Shortages of carbon dioxide put pressure on poultry plants

The British Poultry Council (BPC) has warned that a Europe-wide shortage of carbon dioxide used in the stunning of animals before slaughter is putting pressure on processing plants, with some close to running out.
The trade body has called on Government and major gas producers to prioritise supplies to slaughterhouses and keep the food chain moving. “We are assessing what the possible impact on food supply might be, and BPC members are working hard to minimise the effect,” said BPC chief executive Richard Griffiths.
“It is worrying that failures in the gas sector can have such a potentially huge effect on British food production. The BPC will be working closely with Defra, BEIS, retailers, and gas suppliers to implement contingency plans and mitigate any major impact on sustainable supply of food.”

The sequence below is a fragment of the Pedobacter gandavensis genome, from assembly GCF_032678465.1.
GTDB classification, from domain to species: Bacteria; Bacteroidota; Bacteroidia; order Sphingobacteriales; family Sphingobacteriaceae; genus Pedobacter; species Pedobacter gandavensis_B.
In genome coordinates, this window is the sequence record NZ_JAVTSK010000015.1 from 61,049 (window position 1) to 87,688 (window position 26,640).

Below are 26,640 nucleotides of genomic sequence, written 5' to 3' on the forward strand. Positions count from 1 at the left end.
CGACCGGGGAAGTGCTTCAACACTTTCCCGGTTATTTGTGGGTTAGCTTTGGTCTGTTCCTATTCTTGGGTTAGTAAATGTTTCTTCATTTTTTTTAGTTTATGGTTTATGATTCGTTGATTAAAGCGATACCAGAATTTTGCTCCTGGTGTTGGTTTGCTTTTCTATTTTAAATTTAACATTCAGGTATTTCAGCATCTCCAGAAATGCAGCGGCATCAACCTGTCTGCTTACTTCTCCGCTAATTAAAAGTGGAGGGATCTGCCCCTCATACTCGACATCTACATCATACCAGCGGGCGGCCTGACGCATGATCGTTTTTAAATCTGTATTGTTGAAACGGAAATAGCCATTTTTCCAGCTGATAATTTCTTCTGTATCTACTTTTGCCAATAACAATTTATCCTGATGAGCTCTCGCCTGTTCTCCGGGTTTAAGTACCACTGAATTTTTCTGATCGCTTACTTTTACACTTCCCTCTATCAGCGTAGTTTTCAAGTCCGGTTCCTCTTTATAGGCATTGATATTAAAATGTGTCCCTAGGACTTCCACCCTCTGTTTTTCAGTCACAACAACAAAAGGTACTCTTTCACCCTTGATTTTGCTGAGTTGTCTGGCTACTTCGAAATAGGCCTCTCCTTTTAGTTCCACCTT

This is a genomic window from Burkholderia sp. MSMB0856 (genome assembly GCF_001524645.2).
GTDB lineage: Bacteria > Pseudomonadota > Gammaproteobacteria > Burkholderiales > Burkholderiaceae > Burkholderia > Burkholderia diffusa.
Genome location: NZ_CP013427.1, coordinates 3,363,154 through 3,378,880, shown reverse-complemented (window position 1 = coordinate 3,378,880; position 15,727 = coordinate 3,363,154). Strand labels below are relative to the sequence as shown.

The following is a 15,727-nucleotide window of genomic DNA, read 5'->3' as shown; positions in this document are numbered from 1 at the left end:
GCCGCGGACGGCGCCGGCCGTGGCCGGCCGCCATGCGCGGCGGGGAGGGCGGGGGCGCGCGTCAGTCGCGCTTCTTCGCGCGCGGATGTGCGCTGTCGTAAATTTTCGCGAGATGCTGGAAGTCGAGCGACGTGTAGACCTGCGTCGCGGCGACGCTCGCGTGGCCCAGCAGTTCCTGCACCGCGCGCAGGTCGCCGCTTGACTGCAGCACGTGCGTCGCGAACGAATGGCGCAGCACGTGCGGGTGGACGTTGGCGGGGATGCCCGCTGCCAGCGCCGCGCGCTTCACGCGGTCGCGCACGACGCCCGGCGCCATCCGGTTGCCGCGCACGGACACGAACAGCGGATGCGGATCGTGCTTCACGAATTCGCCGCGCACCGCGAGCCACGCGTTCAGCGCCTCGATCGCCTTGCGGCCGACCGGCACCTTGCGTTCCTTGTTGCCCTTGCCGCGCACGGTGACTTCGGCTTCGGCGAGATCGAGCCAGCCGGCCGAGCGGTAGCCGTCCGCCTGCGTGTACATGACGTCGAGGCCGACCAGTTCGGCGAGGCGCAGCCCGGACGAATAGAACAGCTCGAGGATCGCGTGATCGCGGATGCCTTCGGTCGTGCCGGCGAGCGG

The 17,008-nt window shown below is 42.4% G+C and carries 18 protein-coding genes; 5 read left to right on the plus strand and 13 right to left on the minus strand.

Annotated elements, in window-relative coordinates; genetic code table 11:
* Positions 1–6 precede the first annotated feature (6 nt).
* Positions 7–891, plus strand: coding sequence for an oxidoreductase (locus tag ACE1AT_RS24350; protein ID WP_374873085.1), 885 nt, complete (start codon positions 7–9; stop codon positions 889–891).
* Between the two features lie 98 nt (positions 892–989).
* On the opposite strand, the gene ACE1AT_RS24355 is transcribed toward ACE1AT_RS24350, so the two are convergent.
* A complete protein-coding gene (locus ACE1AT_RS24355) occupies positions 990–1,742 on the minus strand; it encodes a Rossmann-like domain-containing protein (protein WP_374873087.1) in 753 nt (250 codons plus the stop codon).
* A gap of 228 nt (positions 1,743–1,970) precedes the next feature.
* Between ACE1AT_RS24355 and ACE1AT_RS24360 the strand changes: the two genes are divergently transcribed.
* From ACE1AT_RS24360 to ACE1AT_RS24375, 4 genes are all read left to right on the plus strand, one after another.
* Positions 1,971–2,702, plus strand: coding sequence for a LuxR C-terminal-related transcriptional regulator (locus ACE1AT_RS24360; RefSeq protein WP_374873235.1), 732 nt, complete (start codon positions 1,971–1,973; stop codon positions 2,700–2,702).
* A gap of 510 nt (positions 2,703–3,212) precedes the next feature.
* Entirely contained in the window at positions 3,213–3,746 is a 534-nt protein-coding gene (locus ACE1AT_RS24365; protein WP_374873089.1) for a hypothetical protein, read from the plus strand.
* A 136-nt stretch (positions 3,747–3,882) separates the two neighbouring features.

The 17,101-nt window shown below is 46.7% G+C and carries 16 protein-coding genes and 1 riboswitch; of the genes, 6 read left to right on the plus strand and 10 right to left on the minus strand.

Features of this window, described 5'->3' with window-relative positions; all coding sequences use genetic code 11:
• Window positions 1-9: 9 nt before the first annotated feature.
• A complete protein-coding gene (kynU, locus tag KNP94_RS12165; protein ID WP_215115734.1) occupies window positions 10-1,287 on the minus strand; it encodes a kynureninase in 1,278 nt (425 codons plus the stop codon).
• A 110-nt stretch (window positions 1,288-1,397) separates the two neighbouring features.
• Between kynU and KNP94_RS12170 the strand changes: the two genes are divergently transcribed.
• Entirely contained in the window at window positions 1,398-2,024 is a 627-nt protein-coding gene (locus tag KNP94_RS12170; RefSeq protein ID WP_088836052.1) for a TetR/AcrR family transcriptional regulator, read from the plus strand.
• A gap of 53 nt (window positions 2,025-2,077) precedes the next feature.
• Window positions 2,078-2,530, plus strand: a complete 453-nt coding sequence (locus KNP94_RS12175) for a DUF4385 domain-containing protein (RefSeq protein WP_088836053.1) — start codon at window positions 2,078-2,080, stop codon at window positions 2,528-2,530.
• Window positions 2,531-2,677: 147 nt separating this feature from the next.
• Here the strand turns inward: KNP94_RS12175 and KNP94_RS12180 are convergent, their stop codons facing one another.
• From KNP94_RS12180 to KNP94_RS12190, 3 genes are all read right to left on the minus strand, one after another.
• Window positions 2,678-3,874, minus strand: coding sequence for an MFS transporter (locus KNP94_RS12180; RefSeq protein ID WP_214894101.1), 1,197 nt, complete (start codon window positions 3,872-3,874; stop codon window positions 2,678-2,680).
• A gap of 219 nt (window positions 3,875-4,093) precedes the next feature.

CO2 shortages could cause a crisis in poultry welfare

The British Veterinary Association (BVA) warned the shortage could be bad for poultry welfare if it is not soon eased. 

CO2 is used to stun poultry in order to perform humane slaughter. If there are not adequate supplies of CO2 to slaughterhouses, this could result in a backlog of animals leading to a critical animal welfare situation on farms if they cannot be processed. In addition, the lack of CO2 would also affect the ability of farms to carry out emergency slaughter on site. 

Along with colleagues in the poultry industry, the veterinary profession is calling on all major gas producers to prioritise CO2 supplies to slaughterhouses in order to ensure standards of animal welfare are maintained and to keep the food chain moving. 

“The British poultry industry has some of the highest welfare standards in the world and action must be taken to ensure that these CO2 shortages do not jeopardise the UK’s reputation in this area,” said a BVA spokesman.

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